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I am looking at the proof of the following theorem.

Theorem(General solution of the homogeneous differential equation of second order with constant coefficients)

Let the differential equation $y''+a_1y'+a_2y=0, \ a_1, a_2 \in \mathbb{R}$.

We consider the characteristic polynomial of the above differential equation $p(r)=r^2+a_1r+a_2$.

Then, if there are two different solutions of the polynomial $p$, let $r_1, r_2 (r_1, r_2 \in \mathbb{R} \text{ or } r_1,r_2 \in \mathbb{C})$ then the functions $\phi_1(x)=e^{r_1 x}, \phi_2(x)=e^{r_2 x}$ are solutions of the differential equation in $\mathbb{R}$.

If there is a double root of the polynomial $p$, let $r$, then the functions $\phi_1(x)=e^{rx}, \phi_2(x)=xe^{rx}$ are solutions of the differential equation in $\mathbb{R}$.

It holds that : if $\phi$ is a solution of the differential equation in $\mathbb{R}$ then there are $c_1, c_2 \in \mathbb{R} (\text{ or } \mathbb{C})$ so that $\phi(x)=c_1 \phi_1(x)+c_2 \phi_2(x) \forall x \in \mathbb{R}$ and obviously for all $c_1, c_2 \in \mathbb{R} (\text{ or } \mathbb{C})$ the function $c_1 \phi_1(x)+c_2 \phi_2(x)$ is a solution of the differential equation.

Proof

We consider the solutions $\phi_1, \phi_2$ of the differential equation as at the formulation of the theorem.

Let $\phi$ be a random solution of the differential equation in $\mathbb{R}$.

We pick a random $x_0 \in \mathbb{R}$.

Then $\phi(x_0)=y_0$ and $\phi'(x_0)=y_1$.

We consider the initial value problem $\left\{\begin{matrix} y''+a_1y'+a_2y=0\\ y(x_0)=y_0\\ y'(x_0)=y_1 \end{matrix}\right.$.

Then we know that there is a solution $\psi$ of the initial value problem of the form $\psi(x)=c_1 \phi_1(x)+c_2 \phi_2(x)$ for appropriate $c_1, c_2$.

Furthermore, $\phi$ is a solution of the same initial value problem.

From the uniqueness of the initial value problem we have $\phi(x)=\phi(x)=c_1 \phi_1(x)+c_2 \phi_2(x), \forall x \in \mathbb{R}$.

I haven't understood the following:

We pick a random $x_0$ such that $\phi(x_0)=y_0$ and $\phi'(x_0)=y_1$ and then we consider the initial value problem.

How do we deduce that $c_1 \phi_1(x_0)+ c_2 \phi_2(x_0)=y_0$ and $c_2 \phi_1'(x_0)+c_2 \phi_2'(x)=0$, i.e. that $c_1 \phi_1(x)+c_2 \phi_2(x)$ is a solution of the specific initial value problem?

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How do we deduce that $c_1 \phi_1(x_0)+ c_2 \phi_2(x_0)=y_0$ and $c_2 \phi_1'(x_0)+c_2 \phi_2'(x)=0$, i.e. that $c_1 \phi_1(x)+c_2 \phi_2(x)$ is a solution of the specific initial value problem?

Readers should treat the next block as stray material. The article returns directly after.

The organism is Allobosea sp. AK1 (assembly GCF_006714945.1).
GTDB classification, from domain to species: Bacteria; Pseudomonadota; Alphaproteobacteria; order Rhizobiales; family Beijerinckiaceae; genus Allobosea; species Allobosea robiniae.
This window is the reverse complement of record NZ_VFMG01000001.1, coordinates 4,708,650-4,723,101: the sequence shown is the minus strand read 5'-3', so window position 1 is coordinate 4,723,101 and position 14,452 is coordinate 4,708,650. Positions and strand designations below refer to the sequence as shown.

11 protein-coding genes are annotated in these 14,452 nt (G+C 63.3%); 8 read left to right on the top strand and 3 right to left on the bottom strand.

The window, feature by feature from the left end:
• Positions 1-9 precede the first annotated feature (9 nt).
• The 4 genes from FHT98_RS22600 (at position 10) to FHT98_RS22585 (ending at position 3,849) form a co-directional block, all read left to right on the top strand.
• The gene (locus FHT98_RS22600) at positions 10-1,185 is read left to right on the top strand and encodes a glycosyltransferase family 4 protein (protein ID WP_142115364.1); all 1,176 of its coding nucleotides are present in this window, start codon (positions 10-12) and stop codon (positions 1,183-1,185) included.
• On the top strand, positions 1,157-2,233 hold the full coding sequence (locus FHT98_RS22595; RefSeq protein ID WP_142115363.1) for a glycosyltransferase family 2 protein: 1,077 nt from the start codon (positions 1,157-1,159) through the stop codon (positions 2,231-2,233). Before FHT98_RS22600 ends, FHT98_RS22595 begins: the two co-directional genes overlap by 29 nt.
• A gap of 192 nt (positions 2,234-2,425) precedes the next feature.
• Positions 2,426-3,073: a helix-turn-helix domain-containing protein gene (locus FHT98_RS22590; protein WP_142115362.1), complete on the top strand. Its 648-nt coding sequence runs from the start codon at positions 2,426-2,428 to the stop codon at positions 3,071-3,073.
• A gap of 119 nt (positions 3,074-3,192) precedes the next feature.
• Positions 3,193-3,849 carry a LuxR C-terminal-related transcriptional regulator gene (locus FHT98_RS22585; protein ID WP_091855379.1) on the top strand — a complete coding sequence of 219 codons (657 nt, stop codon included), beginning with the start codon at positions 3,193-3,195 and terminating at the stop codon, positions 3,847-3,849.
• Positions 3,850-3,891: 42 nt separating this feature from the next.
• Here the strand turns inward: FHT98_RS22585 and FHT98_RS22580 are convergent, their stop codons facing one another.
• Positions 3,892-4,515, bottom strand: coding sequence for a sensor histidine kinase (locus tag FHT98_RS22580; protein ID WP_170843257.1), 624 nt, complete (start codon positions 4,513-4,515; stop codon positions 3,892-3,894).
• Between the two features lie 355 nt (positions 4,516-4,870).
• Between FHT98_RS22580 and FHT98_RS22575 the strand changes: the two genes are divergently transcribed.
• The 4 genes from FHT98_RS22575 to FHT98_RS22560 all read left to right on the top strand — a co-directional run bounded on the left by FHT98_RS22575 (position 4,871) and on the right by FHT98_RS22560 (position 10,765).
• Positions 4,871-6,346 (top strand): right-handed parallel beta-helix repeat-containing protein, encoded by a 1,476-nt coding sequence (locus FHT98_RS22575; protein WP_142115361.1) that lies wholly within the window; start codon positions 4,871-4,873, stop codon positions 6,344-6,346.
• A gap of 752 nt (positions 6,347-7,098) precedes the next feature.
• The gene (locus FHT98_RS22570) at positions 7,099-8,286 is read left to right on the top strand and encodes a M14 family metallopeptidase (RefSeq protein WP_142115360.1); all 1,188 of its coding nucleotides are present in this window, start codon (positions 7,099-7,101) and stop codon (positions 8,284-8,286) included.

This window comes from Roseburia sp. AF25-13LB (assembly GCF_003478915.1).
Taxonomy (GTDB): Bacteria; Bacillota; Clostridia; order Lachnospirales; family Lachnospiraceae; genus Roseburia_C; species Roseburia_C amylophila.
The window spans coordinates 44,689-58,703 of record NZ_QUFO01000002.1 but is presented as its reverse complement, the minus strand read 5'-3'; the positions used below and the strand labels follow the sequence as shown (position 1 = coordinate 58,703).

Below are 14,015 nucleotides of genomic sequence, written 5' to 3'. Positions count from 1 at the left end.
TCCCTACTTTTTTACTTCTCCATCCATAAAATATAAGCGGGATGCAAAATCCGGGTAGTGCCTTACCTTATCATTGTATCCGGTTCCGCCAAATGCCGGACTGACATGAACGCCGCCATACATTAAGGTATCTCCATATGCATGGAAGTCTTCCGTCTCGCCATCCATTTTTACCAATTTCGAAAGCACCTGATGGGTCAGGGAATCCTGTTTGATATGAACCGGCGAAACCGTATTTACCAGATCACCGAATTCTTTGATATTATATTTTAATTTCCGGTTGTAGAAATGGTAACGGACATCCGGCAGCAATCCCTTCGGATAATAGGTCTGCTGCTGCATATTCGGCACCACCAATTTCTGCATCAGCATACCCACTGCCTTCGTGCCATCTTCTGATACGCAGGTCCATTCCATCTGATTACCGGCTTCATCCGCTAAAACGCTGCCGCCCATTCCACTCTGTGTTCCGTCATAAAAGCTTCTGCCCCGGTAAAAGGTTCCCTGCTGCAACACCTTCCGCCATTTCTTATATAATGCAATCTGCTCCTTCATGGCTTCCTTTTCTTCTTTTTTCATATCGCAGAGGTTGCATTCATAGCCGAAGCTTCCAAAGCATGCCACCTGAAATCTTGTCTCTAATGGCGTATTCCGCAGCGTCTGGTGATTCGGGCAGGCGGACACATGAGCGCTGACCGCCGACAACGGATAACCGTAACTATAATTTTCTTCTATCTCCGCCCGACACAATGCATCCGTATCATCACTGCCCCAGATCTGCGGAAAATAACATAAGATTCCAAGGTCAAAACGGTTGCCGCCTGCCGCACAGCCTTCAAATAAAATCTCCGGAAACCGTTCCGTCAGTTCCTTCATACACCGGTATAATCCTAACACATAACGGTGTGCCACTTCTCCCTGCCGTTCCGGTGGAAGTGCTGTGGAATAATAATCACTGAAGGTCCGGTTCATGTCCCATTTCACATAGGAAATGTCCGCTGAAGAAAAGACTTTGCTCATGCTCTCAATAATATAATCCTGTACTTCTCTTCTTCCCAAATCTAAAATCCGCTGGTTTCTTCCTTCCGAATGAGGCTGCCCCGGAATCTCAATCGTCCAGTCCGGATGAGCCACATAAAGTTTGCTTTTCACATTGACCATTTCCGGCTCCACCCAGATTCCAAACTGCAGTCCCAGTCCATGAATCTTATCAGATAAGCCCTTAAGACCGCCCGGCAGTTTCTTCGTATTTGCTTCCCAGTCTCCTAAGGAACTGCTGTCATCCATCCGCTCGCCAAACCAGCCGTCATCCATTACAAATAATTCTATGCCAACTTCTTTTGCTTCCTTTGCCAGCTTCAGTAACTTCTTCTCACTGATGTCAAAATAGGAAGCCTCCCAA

We do it the other way. Pick any $x_0\in R$ and calculate the value of $\phi(x_0)$ and $\phi'(x_0)$. Now choose $c_1$ and $c_2$ such that they satisfy the equations: $$c_1\phi_1(x_0)+c_2\phi_2(x_0)=\phi(x_0)$$ $$c_1\phi_1'(x_0)+c_2\phi_2'(x_0)=\phi'(x_0)$$

Now $\psi = c_1\phi_1+c_2\phi_2$ also satisfies the initial value problem satisfied by $\phi$. By uniqueness, $\phi=\psi$.

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  • $\begingroup$ I see.. zed111 But could you also explain why we are sure that there are such $c_1, c_2$ ? $\endgroup$ – evinda Feb 26 '15 at 23:13
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    $\begingroup$ Nice question. This is because $\phi_1$ and $\phi_2$ are linearly independent solutions so that Wronskian is non-zero. The Wronskian is also the determinant of the coefficient matrix for solving the system of 2 equations. And we know that if the determinant of the coefficient matrix is non-zero, we have a unique solution for the equation. $\endgroup$ – zed111 Feb 27 '15 at 4:12
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Let $\phi_1$ and $\phi_2$ be linearly independent solutions to the differential equation. Then $$ (c_1\phi_1 + c_2\phi_2)'' + a_1(c_1\phi_1 + c_2\phi_2)' + a_2(c_1\phi_1 + c_2\phi_2) $$ $$ = $$ $$ c_1(\phi_1'' + a_1\phi_1' + a_2\phi_1) + c_2(\phi_2'' + a_1\phi_2' + a_2\phi_2). $$ So, any linear combination of $\phi_1$ and $\phi_2$ is a solution to the differential equation. Now, we're given the boundary conditions $y(x_0) = y_0$ and $y'(x_0) = y_1$. We want to find $c_1$ and $c_2$ such that $$ c_1\phi_1(x_0) + c_2\phi_2(x_0) = y_0 $$ $$ c_1 \phi_1'(x_0) + c_2\phi_2'(x_0) = y_1. $$ But since $x_0$ is fixed, $\phi_i(x_0), \phi_i'(x_0)$ are just some fixed constants. So the above system of 2 equations is linear with two variables, $c_1$ and $c_2$. We can always solve such a system (since $\phi_1$ and $\phi_2$ are linearly independent), so we have the desired constants.

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  • $\begingroup$ We have suppose that $\phi_1, \phi_2$ are solutions of the differential equation and so we decude that any linear combination of them is also a solution. $$$$ But how do we know that $c_1 \phi_1(x_0)+c_2 \phi_2(x_0)=y_0$ and $c_1 \phi_1'(x_0)+c_2 \phi_2'(x_0)=y_1$? $$$$ Do we have an initial condition for $\phi_1$ and $\phi_2$? $\endgroup$ – evinda Feb 26 '15 at 9:01
  • $\begingroup$ $c_1$ and $c_2$ are chosen to yield a solution to the boundary value problem. Since any solution to the DE is a linear combination of $\phi_1$ and $\phi_2$, there exist $c_1$ and $c_2$ such that $c_1\phi_1 + c_2\phi_2$ is a solution to the boundary value problem. $\endgroup$ – William Stagner Feb 26 '15 at 9:06
  • $\begingroup$ I haven't understood why we can find $c_1$, $c_2$ such that these initial conditions are satisfied. :/ Could you explain it further to me? $\endgroup$ – evinda Feb 26 '15 at 9:10
  • $\begingroup$ Sure. Let my edit my answer. $\endgroup$ – William Stagner Feb 26 '15 at 9:12

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